Anyway, you gave me this book for a number of reasons. I think you knew that Classic FM was our choice of alarm-clock-station; after quarrelling over whether it should be Triple M (him) or Triple J (me), and anyway then we both grew up. So for a long time it was Emma’s dulcet tones that let me know it was time to drag my carcass out of bed. Then there was the bicycle aspect: one of the chief points of the book is that Emma rides her bike from England to Hong Kong, and that reminded you of our bicycle trip around the UK. And then there was the music aspect, which clearly had nothing to do with me but I guess you thought might appeal to my trumpeter (but she’s viola and cello, and brass players and string players have something of a mutual animosity I think).

The first thing to note about this book is that it made me immensely grateful for my stable, boring childhood. Boring in that sense is a good thing. Because Emma did not have a boring childhood. Her father left the family when she was very young; her mother struggled immensely to provide for the family; her middle sister was very troubled/ bordering on dangerous. None of them issues I had to deal with. Also her mother signed her up for violin instead of cello, thus breaking her heart. You on the other hand allowed me to experiment with flute but probably were not surprised when I gave it up pretty quickly. Let’s be honest; I’m not exactly flautist material.

The book has a lot of potential… which phrase may be a clue to the fact that I didn’t adore it. Sorry.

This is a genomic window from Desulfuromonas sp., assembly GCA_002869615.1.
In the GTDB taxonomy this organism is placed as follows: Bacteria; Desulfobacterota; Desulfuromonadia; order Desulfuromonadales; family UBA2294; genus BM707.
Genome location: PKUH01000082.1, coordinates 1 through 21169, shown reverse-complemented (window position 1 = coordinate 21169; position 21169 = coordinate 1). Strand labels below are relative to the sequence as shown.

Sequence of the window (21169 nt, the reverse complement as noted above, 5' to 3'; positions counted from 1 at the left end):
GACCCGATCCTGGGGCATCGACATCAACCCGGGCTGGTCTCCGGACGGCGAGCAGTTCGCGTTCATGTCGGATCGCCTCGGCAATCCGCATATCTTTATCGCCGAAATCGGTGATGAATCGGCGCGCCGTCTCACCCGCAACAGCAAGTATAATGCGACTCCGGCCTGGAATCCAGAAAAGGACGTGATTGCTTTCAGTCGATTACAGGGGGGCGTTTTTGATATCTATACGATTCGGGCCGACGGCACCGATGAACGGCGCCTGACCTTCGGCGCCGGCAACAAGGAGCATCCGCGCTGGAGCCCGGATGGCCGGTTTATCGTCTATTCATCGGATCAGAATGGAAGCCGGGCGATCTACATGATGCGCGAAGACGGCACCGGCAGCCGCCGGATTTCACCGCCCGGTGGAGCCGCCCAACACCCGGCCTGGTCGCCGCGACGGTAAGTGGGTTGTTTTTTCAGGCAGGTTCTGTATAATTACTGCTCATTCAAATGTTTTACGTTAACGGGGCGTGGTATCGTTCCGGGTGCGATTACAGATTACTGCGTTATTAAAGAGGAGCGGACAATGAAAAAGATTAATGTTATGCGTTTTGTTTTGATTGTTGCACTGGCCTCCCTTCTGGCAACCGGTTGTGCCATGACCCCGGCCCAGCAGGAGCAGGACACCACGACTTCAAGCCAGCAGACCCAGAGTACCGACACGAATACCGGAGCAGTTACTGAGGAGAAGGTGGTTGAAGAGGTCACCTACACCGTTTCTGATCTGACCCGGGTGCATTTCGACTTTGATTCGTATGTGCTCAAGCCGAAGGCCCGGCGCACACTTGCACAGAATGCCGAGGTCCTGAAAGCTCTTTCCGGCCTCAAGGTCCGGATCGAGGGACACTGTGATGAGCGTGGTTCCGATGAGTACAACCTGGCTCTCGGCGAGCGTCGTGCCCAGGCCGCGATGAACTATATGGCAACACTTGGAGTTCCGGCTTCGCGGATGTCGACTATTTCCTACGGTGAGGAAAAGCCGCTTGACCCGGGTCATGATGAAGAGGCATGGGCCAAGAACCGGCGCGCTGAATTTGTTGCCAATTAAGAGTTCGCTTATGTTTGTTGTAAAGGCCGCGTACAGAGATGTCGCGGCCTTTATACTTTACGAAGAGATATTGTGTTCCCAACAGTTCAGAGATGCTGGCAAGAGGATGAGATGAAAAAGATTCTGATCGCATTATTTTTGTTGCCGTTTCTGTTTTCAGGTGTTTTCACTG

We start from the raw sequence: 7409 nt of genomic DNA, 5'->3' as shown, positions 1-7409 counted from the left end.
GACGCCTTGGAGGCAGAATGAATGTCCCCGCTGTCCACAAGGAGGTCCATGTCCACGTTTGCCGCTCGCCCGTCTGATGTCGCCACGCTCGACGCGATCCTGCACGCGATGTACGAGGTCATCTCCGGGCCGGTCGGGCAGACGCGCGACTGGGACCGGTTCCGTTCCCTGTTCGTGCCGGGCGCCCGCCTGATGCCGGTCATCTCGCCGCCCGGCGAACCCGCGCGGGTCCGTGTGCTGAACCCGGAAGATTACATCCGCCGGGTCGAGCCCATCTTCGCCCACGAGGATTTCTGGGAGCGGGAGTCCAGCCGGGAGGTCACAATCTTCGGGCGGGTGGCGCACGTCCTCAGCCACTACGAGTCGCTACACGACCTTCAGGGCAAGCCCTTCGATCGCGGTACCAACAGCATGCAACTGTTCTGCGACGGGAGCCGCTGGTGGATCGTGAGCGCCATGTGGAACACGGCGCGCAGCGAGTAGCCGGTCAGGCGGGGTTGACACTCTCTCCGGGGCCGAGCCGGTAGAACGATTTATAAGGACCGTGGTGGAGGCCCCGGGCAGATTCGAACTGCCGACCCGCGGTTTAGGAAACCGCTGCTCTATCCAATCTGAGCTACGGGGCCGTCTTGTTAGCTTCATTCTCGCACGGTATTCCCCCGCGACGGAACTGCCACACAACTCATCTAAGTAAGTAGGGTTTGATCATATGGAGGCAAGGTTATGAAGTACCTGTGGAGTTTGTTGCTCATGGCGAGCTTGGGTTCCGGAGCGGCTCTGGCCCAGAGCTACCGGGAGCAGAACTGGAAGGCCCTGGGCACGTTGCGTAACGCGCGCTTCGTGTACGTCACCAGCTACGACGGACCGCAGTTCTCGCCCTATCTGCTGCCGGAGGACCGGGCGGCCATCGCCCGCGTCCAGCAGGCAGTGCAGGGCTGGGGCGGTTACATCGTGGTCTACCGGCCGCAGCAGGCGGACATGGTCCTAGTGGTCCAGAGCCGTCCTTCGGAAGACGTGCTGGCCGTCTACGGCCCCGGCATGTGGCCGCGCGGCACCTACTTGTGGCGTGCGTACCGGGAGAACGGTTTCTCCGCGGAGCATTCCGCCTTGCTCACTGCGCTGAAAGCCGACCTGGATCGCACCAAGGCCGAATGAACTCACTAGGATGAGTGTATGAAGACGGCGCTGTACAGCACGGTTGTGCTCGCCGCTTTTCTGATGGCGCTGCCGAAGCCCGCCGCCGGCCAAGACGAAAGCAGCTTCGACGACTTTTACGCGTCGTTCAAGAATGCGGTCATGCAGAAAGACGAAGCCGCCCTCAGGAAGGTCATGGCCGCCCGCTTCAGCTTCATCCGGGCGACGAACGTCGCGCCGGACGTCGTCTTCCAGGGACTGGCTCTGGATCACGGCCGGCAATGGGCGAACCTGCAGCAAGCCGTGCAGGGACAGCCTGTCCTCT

The potential is in Emma’s life: the life of a musician isn’t inherently interesting but Emma did a lot of interesting things – studied in Berlin, played in Hong Kong – and she has a nice turn of phrase that makes even a non-musician interested in the learning to play music bits. Plus she keeps agonising about whether she wants to try her hand at cello, as an adult, which is a fairly major change to consider.

Then of course there’s the trip across Europe and Asia by bicycle, and all that entailed. She did it solo, and she attributes the many, many interesting conversations she had to this fact – and the fact that she was cycling with a violin strapped to her back. Turns out that even if you don’t speak the same language you can indicate your desire for a bit of Brahms with your lunch fairly easily.

In the last half or so of the book, Emma starts talking about the idea of cadence, which is apparently a big deal in music. (I must admit that there were a few bits that I skimmed over… because I just don’t get music-speak, so when she’s waxing lyrical about majors and minors and tones and fifths, my eyes glaze and I start thinking about lunch.) There’s perfect cadences and interrupted cadences and so on. Cadence is also important in cycling, and when you get a good cadence riding is a bit like flying. I think that what Emma was trying to convey in this memoir is that life has its cadences. Interrupted cadences can add to the richness of life, and so on. But… she only started talking about that towards the end. So it didn’t really work as a framing device.

I think this is the problem with the book overall. There’s a distinct lack of structure and form. Is it a book about her cycling adventure? Well, yes, but not entirely. In fact I felt a bit betrayed in the last chapter where she mentions that actually she got to Lahore, was so stuffed that she went home for a while, then flew back to Lahore to finish. Which is SO fine, I’ve got nothing invested in her finishing in one go, but… why not mention that say, chronologically? It’s also only at the end that you find out she’s been raising money for a charity. Which is weird. Anyway. It’s also about her making major life choices… but it’s not always framed around those, either. So I was frustrated by the meandering from childhood story to 20-something story to 30-something story with a lack of obvious connection. Like going from Brahms to Limp Bizkit and then to Howlin’ Wolf without an explanation as to why.

ANYway. Thanks for buying us this book. It’s not one I would have bought myself but I definitely don’t regret reading it. It only took me a day to read while I was camping.